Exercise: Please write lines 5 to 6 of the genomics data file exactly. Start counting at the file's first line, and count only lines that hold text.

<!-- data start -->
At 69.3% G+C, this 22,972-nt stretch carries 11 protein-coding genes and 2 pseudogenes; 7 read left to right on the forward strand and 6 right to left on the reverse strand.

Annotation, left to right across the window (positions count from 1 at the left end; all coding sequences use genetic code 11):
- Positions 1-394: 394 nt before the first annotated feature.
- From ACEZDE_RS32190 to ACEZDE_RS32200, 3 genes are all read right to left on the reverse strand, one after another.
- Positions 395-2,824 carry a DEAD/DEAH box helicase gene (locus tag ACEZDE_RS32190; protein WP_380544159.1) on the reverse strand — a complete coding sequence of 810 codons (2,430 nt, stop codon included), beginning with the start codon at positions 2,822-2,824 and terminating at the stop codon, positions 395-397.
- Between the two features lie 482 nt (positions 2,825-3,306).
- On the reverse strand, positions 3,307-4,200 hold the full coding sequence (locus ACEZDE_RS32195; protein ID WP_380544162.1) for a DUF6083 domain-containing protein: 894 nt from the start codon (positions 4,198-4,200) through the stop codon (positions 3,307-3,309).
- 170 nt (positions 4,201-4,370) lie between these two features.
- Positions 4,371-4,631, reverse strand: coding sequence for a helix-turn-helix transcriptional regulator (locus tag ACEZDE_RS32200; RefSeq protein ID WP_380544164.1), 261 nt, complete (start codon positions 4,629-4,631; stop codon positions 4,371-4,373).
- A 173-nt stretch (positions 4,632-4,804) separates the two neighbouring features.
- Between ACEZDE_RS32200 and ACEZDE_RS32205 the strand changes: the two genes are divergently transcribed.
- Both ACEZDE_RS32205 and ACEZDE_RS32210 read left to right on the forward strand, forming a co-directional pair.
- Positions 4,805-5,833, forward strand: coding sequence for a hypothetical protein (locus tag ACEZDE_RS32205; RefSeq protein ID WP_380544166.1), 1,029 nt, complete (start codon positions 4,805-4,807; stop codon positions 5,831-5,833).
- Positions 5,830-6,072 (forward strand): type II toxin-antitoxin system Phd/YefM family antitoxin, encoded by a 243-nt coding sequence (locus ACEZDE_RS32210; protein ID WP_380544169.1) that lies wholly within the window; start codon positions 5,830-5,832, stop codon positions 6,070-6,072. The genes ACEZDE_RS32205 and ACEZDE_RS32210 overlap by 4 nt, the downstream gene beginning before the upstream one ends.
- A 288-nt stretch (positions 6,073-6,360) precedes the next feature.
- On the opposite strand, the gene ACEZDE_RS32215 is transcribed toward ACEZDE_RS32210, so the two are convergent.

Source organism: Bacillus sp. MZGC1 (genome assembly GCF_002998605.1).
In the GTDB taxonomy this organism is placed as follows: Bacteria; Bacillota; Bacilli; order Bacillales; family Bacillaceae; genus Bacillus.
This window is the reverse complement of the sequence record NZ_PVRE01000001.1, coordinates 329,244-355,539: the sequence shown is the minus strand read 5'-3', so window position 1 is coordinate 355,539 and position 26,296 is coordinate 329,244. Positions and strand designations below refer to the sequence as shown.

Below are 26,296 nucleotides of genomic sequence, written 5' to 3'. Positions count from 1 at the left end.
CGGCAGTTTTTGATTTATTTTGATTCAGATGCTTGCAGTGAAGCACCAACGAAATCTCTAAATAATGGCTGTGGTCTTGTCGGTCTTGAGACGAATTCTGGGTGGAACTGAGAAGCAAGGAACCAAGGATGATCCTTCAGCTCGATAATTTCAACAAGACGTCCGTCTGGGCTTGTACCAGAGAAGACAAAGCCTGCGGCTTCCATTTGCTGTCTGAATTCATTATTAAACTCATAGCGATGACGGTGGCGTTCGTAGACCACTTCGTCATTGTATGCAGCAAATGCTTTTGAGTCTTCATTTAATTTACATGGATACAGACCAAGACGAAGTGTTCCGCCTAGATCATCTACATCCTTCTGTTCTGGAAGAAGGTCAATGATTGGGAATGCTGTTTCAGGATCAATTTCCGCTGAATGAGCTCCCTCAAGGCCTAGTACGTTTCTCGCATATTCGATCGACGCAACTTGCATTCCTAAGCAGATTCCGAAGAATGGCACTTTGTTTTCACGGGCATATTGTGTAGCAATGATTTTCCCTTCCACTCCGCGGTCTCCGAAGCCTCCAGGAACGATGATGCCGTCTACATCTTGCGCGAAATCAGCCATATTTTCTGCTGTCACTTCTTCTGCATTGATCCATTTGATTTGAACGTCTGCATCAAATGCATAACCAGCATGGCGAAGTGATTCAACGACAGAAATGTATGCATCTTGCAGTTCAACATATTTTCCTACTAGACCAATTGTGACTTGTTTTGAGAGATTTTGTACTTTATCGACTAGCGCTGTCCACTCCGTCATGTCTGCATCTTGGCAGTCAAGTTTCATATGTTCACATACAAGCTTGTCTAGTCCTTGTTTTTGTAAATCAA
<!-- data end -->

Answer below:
- Positions 395-2,824 carry a DEAD/DEAH box helicase gene (locus tag ACEZDE_RS32190; protein WP_380544159.1) on the reverse strand — a complete coding sequence of 810 codons (2,430 nt, stop codon included), beginning with the start codon at positions 2,822-2,824 and terminating at the stop codon, positions 395-397.
- Between the two features lie 482 nt (positions 2,825-3,306).